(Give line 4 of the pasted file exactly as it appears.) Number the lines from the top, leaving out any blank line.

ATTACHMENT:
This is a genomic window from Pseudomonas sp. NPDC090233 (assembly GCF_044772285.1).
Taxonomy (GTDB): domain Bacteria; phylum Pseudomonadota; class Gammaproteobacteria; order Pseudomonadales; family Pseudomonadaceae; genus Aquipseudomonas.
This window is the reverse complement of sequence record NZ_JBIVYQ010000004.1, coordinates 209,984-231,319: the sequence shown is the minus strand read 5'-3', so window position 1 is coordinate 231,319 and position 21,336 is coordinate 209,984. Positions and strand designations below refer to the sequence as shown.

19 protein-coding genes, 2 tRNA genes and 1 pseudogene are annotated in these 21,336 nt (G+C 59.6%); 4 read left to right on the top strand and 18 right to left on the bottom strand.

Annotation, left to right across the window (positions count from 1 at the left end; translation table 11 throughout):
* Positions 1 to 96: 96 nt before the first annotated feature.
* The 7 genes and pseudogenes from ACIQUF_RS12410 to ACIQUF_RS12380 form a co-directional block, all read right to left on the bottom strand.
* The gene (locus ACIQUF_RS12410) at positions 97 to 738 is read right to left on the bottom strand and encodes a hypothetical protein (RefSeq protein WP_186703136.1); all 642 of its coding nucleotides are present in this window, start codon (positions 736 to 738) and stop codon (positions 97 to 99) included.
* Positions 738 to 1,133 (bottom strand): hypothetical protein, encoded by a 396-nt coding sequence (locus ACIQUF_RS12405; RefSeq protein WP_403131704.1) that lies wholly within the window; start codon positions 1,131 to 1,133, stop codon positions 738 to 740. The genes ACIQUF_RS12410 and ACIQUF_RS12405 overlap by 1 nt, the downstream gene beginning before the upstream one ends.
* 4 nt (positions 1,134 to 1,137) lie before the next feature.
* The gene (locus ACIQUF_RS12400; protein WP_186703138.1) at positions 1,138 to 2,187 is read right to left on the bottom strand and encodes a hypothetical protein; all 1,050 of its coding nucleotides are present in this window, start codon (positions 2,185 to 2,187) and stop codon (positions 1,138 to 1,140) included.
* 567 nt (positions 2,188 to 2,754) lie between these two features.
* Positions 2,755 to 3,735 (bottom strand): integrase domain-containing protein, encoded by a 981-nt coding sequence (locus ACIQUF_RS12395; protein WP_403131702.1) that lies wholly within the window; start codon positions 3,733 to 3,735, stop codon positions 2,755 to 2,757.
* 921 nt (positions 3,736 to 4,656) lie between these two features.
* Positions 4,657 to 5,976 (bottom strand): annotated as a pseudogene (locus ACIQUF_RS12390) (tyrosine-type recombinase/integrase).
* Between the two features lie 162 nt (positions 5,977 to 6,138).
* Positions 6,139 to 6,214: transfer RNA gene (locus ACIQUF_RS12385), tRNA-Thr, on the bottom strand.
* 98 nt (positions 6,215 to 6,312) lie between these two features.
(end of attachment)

19 protein-coding genes, 2 tRNA genes and 1 pseudogene are annotated in these 21,336 nt (G+C 59.6%); 4 read left to right on the top strand and 18 right to left on the bottom strand.